Federal spending and economic policy during the Great Depression and the Second World War raised the quantity of money to a high level relative to GDP and whatever. After the war, when the economy was getting back to normal, even a relatively low level of demand was enough to create a high rate of inflation because the quantity of money was extraordinarily high. This was demand-pull inflation.

Sometimes the "popular view of inflation" does happen in the real world.

I happen to think that John Harvey's description of the cause of inflation is mostly right most of the time. I also happen to think that Milton Friedman was born at just the right moment to see what was happening with money and demand and prices during the Great Depression and the second great war. And I think Friedman's description is exactly right for those periods of our economic history.

There is plenty more I'd like to say about Mr. Harvey's article. Another time, perhaps. Just now I have to say there is a lot of disagreement between different schools of economic thought. But a lot of it doesn't need to be disagreement. A lot of those different views need to be put on a timeline, that's all.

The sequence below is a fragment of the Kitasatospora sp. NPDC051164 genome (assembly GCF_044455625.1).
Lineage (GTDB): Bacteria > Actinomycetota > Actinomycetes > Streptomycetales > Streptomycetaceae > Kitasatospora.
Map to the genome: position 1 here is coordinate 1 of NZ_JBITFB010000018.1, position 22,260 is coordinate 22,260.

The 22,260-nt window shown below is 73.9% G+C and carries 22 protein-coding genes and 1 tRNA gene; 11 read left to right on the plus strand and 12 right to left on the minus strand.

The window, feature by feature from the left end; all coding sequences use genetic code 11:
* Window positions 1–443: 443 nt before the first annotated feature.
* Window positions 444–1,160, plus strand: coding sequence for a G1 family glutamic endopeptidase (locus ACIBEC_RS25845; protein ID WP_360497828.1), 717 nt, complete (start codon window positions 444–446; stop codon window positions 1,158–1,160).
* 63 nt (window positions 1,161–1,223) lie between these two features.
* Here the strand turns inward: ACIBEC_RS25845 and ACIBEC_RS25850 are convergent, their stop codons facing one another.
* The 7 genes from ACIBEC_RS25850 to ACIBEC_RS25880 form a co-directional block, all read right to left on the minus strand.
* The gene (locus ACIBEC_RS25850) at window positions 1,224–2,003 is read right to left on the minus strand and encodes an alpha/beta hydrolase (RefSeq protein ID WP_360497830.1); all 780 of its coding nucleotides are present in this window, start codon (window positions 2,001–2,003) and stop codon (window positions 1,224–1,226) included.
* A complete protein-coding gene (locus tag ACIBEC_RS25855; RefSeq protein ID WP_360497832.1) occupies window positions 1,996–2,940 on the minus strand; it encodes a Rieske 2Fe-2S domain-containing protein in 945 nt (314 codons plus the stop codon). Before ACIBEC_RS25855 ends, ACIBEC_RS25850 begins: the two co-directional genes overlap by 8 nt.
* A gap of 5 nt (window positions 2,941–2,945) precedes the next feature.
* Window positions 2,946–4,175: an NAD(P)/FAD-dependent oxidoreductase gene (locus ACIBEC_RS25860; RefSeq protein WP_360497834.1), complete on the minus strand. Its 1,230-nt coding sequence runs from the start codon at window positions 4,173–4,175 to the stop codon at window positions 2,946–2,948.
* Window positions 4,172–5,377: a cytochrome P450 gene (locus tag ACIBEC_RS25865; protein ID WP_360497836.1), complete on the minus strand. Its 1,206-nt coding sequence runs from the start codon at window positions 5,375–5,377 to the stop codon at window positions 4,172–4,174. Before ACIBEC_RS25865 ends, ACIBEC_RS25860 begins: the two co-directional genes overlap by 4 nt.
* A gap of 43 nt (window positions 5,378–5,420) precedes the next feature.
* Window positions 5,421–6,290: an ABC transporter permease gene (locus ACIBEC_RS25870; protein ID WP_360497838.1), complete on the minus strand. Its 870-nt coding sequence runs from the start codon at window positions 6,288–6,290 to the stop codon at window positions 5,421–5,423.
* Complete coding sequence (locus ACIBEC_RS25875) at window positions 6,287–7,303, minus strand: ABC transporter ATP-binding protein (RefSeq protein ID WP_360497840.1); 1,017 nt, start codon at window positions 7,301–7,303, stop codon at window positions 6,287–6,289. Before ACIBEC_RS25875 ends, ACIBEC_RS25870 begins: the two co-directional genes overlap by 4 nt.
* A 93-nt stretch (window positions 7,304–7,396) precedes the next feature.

It's not that the other guy's assumptions "do not hold in the real world". It's that they don't hold at the present time. Or they only hold in special circumstances. From a timeline we might discover interesting stuff, like the "zero bound" problem occurs only rarely, and if "printing money" is applied as a solution then we should expect that the inflation which follows, when it comes, will be "too much money chasing too few goods" inflation.

The timeline would help us see that it's not always a matter of right and wrong. It is sometimes a matter of right now or right at some other point in time. Fleshing out the timeline might help economists get along better. And it would help them, and all of us, understand the bigger picture.

Thursday, January 12, 2017


This graph shows the Gross Federal debt, nominal and real: